Beams crack and squeal like pirouetting trees before the foreboding march of timber harvesters.
Tumblers dance on shelves, evoking the silence found only in the shattering of glass.
Finally, the vital, sentient instrument is alive again.
River sets the Violin, Kaku Inko, to her nostrils and draws in the lush, seasoned nasality of its presence.
There is a sweet and feral touch to the blush of some old woods, and the Violin bears up this standard like no other Earthly creature of hew and turn.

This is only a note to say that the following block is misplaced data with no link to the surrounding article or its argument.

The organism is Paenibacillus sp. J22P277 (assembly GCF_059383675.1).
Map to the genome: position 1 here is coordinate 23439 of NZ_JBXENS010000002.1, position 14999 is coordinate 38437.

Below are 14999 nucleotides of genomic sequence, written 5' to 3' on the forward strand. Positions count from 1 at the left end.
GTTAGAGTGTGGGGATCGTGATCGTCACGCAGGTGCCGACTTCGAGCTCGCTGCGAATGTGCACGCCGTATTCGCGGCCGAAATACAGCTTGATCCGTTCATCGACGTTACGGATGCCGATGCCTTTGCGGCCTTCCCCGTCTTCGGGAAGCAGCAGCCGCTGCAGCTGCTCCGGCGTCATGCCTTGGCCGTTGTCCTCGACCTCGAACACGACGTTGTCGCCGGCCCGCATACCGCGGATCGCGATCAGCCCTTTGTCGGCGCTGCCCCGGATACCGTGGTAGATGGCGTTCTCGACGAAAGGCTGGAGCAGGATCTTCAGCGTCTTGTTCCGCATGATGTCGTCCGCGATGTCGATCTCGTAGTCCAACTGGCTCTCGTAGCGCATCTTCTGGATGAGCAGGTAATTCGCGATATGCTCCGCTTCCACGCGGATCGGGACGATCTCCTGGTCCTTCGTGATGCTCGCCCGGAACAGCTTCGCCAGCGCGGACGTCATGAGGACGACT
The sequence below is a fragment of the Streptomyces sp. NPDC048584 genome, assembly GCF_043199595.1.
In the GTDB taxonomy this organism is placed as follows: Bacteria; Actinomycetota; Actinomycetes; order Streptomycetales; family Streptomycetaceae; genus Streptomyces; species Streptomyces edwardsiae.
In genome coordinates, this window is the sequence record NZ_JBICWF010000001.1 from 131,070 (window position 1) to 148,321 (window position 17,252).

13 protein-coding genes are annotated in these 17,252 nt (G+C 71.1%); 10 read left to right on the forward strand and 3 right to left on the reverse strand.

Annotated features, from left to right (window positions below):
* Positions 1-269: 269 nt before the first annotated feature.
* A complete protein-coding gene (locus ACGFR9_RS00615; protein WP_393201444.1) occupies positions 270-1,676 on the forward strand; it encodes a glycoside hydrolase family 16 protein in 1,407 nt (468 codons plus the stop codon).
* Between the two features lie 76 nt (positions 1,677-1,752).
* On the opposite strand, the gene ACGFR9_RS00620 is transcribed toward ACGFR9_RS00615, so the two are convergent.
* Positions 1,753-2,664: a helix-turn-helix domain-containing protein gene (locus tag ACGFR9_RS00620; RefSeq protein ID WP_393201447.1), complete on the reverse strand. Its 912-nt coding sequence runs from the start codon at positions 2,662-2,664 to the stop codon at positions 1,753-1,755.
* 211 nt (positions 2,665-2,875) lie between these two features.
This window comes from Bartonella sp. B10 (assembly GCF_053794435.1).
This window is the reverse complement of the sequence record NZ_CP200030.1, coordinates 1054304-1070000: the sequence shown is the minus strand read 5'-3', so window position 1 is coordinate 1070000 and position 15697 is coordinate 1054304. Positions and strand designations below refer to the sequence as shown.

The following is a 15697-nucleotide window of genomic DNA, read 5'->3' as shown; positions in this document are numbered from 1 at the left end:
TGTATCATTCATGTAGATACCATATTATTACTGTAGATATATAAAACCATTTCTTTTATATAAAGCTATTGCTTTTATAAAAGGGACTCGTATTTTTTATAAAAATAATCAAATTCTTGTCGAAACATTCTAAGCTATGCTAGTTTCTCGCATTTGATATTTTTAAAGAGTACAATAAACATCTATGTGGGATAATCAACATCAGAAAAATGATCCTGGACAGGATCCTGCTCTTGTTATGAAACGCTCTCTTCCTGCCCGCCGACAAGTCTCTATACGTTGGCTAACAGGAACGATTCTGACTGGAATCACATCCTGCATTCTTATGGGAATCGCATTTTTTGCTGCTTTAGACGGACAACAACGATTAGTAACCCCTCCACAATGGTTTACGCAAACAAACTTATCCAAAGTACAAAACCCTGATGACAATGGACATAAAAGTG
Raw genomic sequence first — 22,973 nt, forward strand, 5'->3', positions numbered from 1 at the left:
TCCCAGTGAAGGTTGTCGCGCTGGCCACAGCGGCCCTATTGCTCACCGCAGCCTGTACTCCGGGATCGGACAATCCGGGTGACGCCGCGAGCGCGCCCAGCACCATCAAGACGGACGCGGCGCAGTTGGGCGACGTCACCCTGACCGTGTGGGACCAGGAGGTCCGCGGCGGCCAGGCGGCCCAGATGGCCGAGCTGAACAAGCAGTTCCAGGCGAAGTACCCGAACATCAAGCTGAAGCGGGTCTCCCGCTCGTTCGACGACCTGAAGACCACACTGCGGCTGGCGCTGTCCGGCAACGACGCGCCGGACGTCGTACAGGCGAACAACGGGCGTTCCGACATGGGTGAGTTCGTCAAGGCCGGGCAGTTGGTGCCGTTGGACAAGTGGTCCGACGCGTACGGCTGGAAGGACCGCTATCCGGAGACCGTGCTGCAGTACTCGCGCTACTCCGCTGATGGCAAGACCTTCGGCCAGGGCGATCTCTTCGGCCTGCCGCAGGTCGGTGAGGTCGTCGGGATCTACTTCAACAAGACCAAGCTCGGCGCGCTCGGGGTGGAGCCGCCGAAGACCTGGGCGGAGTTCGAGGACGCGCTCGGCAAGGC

She takes the bridge end, then grabs the velvety cravat eyeing her with its diamond pin from the eighth hook.
Her fingers weave the jewel-pinned, olive brown succulence of tied silk under the strings of the Violin, wrapping the scroll, neck and pegs for several seconds before letting go and stepping back to admire her work.
“That should do,” she says, looking on the only window of the Unicorn.